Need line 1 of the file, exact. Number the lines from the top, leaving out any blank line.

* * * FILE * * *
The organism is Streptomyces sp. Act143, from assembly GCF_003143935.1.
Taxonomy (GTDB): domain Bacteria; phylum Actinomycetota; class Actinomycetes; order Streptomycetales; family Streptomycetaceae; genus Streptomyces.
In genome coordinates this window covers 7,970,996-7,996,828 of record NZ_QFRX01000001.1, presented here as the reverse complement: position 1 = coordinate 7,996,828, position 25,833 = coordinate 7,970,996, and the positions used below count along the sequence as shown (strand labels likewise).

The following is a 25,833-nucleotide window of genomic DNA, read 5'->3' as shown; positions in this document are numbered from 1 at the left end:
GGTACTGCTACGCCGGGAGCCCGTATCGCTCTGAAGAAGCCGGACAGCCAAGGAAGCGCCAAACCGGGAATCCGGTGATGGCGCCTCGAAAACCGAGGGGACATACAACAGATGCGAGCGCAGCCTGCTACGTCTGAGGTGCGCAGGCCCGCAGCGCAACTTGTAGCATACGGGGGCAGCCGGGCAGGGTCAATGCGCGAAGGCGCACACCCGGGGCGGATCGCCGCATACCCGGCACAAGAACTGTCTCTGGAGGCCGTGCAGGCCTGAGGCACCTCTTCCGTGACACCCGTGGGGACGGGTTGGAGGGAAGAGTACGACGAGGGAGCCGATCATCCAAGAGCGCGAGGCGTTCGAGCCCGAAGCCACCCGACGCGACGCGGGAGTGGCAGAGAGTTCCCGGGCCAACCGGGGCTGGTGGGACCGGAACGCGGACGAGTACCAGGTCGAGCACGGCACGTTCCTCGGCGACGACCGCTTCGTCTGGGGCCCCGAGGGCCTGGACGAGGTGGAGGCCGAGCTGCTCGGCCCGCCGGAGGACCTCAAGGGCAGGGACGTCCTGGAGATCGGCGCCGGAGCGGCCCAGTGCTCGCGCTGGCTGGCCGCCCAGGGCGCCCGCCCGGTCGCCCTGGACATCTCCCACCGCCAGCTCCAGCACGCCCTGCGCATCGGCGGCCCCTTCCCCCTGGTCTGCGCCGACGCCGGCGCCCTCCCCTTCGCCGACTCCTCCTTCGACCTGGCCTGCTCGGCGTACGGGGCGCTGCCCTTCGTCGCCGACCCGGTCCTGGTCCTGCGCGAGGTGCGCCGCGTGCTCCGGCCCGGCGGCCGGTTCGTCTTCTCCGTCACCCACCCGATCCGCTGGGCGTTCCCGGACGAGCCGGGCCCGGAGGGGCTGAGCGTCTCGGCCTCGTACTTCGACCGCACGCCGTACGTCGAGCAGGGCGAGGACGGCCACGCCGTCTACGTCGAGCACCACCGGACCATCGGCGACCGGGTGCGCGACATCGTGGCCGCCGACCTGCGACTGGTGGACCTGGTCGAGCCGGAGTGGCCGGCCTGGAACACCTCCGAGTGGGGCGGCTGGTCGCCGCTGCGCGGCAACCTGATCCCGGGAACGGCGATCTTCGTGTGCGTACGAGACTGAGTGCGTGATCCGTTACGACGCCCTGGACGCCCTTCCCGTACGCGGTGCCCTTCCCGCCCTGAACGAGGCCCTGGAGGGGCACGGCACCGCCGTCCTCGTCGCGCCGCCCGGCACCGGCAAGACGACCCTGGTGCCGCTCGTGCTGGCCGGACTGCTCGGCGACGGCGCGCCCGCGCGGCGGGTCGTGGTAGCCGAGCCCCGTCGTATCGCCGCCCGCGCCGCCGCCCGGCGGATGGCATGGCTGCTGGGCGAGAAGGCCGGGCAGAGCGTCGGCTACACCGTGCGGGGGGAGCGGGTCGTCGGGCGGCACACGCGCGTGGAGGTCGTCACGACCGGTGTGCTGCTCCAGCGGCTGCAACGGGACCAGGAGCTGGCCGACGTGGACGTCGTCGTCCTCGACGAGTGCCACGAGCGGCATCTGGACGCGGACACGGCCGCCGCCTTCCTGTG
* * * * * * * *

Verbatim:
The organism is Streptomyces sp. Act143, from assembly GCF_003143935.1.